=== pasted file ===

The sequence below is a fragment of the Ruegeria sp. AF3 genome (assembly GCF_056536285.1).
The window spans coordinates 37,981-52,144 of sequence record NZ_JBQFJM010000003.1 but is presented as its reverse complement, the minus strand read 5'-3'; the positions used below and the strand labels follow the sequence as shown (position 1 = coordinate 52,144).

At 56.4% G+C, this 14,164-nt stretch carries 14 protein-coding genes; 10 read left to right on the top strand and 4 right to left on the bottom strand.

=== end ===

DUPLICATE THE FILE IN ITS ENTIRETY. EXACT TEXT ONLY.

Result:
The sequence below is a fragment of the Ruegeria sp. AF3 genome (assembly GCF_056536285.1).
The window spans coordinates 37,981-52,144 of sequence record NZ_JBQFJM010000003.1 but is presented as its reverse complement, the minus strand read 5'-3'; the positions used below and the strand labels follow the sequence as shown (position 1 = coordinate 52,144).

At 56.4% G+C, this 14,164-nt stretch carries 14 protein-coding genes; 10 read left to right on the top strand and 4 right to left on the bottom strand.